U.K. scientists have zeroed in on a biomarker that they believe would help determine if a patient's colorectal cancer has a major chance of spreading. Doctors could potentially use the discovery to rapidly identify patients who need aggressive chemotherapy treatment to prevent metastasis, and it also offers a potential new drug target.
The protein FOX03 is at the center of the research team's work. They determined that patients with low levels of the substance appeared to have a significant risk that their cancer would spread. University of Southampton researchers produced the finding, and their work is detailed in the British Journal of Cancer.
Like some major discoveries, the study used a simple process. The researchers note that previous trials determined that FOX03 is part of a group of transcription factors involved in regulating genes that suppress tumors. With that in mind, they focused their research specifically on its role in colorectal cancer, and how various levels of the protein may affect tumor growth. To do this, they compared FOX03 levels in tissue samples from patients suffering from bowel cancer at different stages. They discovered that declining levels of FOX03 seemed to connect directly to more brutal forms of colorectal cancer that were likelier to spread.
Study author Marc Bullock, a bowel cancer surgeon at Southampton General Hospital and a clinical research training fellow with the U.K.'s Medical Research Council, noted in a statement that "this is the first time that such a clear link between levels of the protein and tumor growth has been identified."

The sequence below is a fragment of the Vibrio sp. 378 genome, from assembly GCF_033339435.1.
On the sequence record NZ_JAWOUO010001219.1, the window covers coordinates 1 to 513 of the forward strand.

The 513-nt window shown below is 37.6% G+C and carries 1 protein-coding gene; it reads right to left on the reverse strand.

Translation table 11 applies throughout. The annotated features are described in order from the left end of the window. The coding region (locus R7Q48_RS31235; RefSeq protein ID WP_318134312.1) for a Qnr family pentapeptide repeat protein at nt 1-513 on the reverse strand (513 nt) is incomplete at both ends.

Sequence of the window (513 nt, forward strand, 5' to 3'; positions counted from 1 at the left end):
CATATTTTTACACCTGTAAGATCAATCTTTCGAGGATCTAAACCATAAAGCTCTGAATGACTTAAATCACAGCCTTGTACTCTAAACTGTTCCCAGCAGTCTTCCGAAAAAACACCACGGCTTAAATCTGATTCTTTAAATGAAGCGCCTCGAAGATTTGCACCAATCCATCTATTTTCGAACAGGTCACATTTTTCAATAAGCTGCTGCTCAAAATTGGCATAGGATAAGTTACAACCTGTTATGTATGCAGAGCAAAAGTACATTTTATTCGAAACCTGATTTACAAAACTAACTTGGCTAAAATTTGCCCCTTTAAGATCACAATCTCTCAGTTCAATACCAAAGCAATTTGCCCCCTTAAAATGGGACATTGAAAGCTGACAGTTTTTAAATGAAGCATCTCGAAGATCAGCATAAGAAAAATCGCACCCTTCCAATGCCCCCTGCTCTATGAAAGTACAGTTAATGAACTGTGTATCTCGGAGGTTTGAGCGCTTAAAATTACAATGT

And while more research is needed, FOX03 has enormous potential. It can help boost personalized medicine in the treatment of colorectal cancer patients, singling out patients sooner who have more aggressive forms of the disease and for whom extra chemotherapy could prevent their cancer from returning. That's crucial, considering the 5-year survival rate for the disease is typically in the low single digits. But equally as important, FOX03 now presents itself as a viable target for new drugs, the researchers argue, considering its apparent connection to tumor growth.
Their work, funded by the Medical Research Council and Cancer Research UK, is the latest effort from a number of research venues around the world focused on developing new colorectal cancer screening methods.
- read the release
- here's the study